medwireNews: The addition of the cyclin-dependent kinase (CDK) 4 and 6 inhibitor ribociclib to either oral tamoxifen or a nonsteroidal aromatase inhibitor (NSAI) improves progression-free survival (PFS) in premenopausal women with hormone receptor-positive, HER2-negative, advanced breast cancer, according to findings from the phase III MONALEESA-7 study.
Over a median follow-up of 19.2 months, the 335 women randomly assigned to treatment with ribociclib had a 45% lower risk for disease progression than the 337 assigned to the placebo group. They also gained 11 months in PFS, at a median of 23.8 versus 13.0 months, a difference Yen-Shen Lu (National Taiwan University Hospital, Taipei) and colleagues describe as “statistically significant and clinically meaningful.”
Oral ribociclib was given at a dose of 600 mg/day, 3 weeks on and 1 week off, and participants also received either tamoxifen 20 mg/day or letrozole 2.5 mg/day or anastrozole 1 mg/day, and goserelin (3.6 mg on day 1 of every 28-day cycle). All the women were naive to CDK 4 and 6 inhibitor therapy.
The researchers point out that the longer progression of PFS seen with the addition of ribociclib was evident regardless of whether women received tamoxifen or NSAI endocrine therapy.
Significant improvements in the overall response rate, clinical benefit rate, and health-related quality of life scores were also observed with ribociclib compared with placebo.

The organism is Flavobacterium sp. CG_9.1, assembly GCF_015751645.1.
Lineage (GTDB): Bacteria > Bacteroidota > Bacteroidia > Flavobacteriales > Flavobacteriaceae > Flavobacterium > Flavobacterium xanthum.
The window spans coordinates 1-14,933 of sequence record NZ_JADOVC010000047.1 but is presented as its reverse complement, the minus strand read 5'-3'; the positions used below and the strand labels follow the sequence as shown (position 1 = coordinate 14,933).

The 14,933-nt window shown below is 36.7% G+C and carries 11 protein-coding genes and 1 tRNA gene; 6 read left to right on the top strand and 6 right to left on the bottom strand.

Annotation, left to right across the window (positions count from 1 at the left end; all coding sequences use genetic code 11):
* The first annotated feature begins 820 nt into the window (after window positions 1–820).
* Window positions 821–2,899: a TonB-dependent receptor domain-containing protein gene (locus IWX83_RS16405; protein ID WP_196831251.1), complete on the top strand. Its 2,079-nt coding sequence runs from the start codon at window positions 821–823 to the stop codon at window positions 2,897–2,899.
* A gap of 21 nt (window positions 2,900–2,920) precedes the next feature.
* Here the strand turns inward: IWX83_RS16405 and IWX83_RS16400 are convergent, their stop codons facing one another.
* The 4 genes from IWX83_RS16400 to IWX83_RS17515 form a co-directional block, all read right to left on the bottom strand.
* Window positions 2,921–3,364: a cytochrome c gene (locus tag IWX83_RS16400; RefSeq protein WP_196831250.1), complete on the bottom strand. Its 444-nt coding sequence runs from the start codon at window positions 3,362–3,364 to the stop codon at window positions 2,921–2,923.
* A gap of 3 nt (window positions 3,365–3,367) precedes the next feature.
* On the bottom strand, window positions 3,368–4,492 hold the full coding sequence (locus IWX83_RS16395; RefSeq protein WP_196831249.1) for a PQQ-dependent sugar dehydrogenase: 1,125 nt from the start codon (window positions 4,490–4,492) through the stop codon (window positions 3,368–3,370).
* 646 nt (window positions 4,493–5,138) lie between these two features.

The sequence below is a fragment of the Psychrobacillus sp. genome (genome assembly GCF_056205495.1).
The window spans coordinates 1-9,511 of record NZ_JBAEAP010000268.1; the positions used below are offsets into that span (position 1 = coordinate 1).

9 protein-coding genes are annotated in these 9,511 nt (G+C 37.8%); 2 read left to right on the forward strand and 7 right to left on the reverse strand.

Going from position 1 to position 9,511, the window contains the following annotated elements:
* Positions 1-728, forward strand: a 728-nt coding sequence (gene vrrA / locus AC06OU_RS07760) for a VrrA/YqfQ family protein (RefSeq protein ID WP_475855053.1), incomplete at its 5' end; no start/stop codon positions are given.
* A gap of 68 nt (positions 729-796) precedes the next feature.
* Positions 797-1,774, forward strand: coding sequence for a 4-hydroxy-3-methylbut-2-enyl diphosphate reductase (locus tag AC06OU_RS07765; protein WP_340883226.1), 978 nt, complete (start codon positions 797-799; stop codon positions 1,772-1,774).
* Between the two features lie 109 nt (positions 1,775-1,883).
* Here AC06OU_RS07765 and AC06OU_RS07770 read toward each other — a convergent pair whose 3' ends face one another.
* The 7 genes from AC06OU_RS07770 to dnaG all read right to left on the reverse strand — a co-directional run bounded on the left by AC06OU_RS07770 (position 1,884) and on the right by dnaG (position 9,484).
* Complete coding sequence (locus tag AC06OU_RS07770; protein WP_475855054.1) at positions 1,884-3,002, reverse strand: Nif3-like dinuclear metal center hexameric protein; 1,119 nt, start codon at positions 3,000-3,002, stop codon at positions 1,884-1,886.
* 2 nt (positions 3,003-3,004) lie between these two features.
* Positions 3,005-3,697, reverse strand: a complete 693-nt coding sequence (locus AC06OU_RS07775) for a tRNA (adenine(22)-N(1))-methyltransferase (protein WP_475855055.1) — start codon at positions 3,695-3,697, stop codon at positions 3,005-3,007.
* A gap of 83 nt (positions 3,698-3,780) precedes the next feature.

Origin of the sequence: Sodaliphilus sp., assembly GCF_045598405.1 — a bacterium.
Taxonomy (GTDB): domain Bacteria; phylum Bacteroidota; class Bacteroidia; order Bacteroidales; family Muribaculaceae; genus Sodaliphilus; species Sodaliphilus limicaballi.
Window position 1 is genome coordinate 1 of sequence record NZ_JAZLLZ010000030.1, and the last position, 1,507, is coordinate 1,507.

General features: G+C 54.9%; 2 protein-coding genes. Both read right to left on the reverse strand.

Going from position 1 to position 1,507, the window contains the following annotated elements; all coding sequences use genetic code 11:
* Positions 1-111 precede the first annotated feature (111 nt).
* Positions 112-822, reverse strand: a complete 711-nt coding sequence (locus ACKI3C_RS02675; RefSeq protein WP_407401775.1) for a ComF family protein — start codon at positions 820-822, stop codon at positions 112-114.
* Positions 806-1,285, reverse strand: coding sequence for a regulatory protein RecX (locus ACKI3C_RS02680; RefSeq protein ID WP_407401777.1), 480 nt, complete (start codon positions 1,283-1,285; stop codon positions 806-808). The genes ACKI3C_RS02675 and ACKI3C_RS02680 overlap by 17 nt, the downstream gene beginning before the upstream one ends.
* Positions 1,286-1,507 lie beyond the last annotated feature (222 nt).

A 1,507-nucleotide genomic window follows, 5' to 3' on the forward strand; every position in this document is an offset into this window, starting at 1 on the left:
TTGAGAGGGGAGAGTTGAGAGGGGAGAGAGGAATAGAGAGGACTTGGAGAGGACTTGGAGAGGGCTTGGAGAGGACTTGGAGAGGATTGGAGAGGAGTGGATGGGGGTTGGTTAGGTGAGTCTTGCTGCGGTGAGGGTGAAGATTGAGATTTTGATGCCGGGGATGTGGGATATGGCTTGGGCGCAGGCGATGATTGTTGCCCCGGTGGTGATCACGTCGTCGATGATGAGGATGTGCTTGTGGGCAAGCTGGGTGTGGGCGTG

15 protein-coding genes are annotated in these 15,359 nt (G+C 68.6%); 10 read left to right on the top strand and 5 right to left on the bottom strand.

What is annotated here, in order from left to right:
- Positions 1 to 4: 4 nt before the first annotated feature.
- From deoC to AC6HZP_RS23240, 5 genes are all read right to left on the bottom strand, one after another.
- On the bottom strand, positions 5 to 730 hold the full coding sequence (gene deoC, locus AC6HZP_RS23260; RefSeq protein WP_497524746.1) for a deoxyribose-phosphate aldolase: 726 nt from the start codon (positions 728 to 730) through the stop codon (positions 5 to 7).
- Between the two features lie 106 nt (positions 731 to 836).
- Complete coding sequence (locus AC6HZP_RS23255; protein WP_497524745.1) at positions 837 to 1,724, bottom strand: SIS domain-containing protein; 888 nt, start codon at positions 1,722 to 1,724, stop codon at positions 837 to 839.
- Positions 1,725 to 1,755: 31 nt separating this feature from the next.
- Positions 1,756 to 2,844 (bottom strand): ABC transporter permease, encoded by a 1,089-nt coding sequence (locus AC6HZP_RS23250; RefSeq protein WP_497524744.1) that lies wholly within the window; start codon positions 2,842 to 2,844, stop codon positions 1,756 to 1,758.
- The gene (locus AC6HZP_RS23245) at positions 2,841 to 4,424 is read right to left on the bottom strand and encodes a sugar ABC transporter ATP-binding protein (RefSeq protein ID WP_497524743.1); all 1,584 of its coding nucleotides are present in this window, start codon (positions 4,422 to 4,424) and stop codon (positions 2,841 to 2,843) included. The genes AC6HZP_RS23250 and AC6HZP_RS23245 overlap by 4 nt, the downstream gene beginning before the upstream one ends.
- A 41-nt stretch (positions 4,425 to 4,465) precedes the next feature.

The most common grade 3 or 4 adverse event was neutropenia, which was experienced by 61% of patients in the ribociclib group and 4% of those in the placebo group. However, the adverse event profile of ribociclib was generally manageable with dose adjustments, and adverse events were responsible for study discontinuation in only 12 (4%) patients in the ribociclib group and 10 (3%) in the placebo group.
Overall, the researchers say, “the results of this trial support a change in practice to extend endocrine therapy plus ribociclib as a first-line treatment for premenopausal patients with [hormone receptor]-positive, HER2-negative, advanced breast cancer.”
In a comment accompanying the study in The Lancet Oncology, Theodoros Foukakis (Karolinska Institutet and University Hospital, Stockholm, Sweden) wrote that that the results “provide substantial evidence for the use of inhibitors of CDKs 4 and 6 in premenopausal women with advanced breast cancer”, although he noted that questions remain regarding “their exact place in treatment.”
The researchers note that although there is a need to improve outcomes for premenopausal women with advanced breast cancer, this patient group is often not included in randomized trials. They say MONALEESA-7 is the first phase III randomized clinical trial to prospectively assess a CDK 4 and 6 inhibitor plus endocrine therapy specifically in this population.
By Catherine Booth
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